25 August 2015

Sweating and wilting in the South

Week 29, 18 July 2015 - Sabah Al Ahmad Sea City

The summer temps show no signs of relenting, nevertheless I headed south to the Sea City Project and as expected, birds were generally scarce and the few that I did see were mostly sheltering in any shade that they could find. It is quite amazing how the shorebirds tolerate the incredible heat especially being so close to the ground.

I was dismayed to see that Common Myna appears to have expanded its distribution in Kuwait southward. I sincerely hope that there numbers don't explode

An unwanted species in the south, Common Myna (Acridotheres tristis)
Many of the other resident birds just sat quietly in the shade, trying to regulate their body temperatures

Male House Sparrow (Passer domesticus)
Others looked for water, wherever there might have been some

Laughing Dove (Spilopelia senegalensis) - I see one drop of water

White-eared Bulbul (Pycnonotus l. leucotis), one drop at a time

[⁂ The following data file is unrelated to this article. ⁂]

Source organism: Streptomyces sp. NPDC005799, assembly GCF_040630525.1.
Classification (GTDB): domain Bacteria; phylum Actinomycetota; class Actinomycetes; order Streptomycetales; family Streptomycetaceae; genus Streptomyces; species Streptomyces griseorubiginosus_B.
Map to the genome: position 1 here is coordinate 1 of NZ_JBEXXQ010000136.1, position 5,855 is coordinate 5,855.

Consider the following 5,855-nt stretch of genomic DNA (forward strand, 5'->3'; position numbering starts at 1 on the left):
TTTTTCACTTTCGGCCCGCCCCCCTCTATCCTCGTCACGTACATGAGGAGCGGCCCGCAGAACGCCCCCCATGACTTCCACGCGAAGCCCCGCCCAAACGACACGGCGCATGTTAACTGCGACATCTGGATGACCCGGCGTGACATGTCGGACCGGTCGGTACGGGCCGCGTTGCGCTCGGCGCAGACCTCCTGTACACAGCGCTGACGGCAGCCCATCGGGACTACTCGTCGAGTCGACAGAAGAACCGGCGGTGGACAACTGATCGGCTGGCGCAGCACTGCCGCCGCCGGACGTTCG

An Eastern Olivaceous Warbler was sitting very quietly and unobtrusively in the shade a small palm tree

Eastern Olivaceous Warbler (Iduna pallida)

Walking through some desert habitat, I flushed this small lizard that I have identified as Short-nosed Desert Lizard (thanks to Abdulrahman for confirming it's ID)

Short-nosed Desert Lizard (Mesalina brevirostris)
Finally I made it to the coast, where a little humidity made it even more uncomfortable. A single Socotra Cormorant was roosting on the beach, but dived into the water when I arrived

1st Year Socotra Cormorant (Phalacrocorax nigrogularis)
Eurasian Curlew flew by overhead

Eurasian Curlew (Numenius arquata)
Followed by a moulting Grey Plover

Moulting Grey Plover (Pluvialis squatarola)
And an adult White-cheeked Tern with a 'begging' juvenile in close pursuit

Adult White-cheeked Tern (Chlidonias leucopterus)
On the beach, Sand Plovers were in mixed flocks with Kentish Plovers

Kentish (Charadrius alexandrinus) and Greater Sand Plover (Charadrius leschenaultii)
And in the lagoon a pale and dark morph Western Reef Heron that provided a nice comparison

Side by side; pale and dark morph Western Reef Heron (Egretta g. schistacea)
By now, I was starting to feel like I needed to regulate my own temperature, so retreated back to the AC of the car and cold water in the cooler box. A must to stay hydrated in such harsh and draining conditions.

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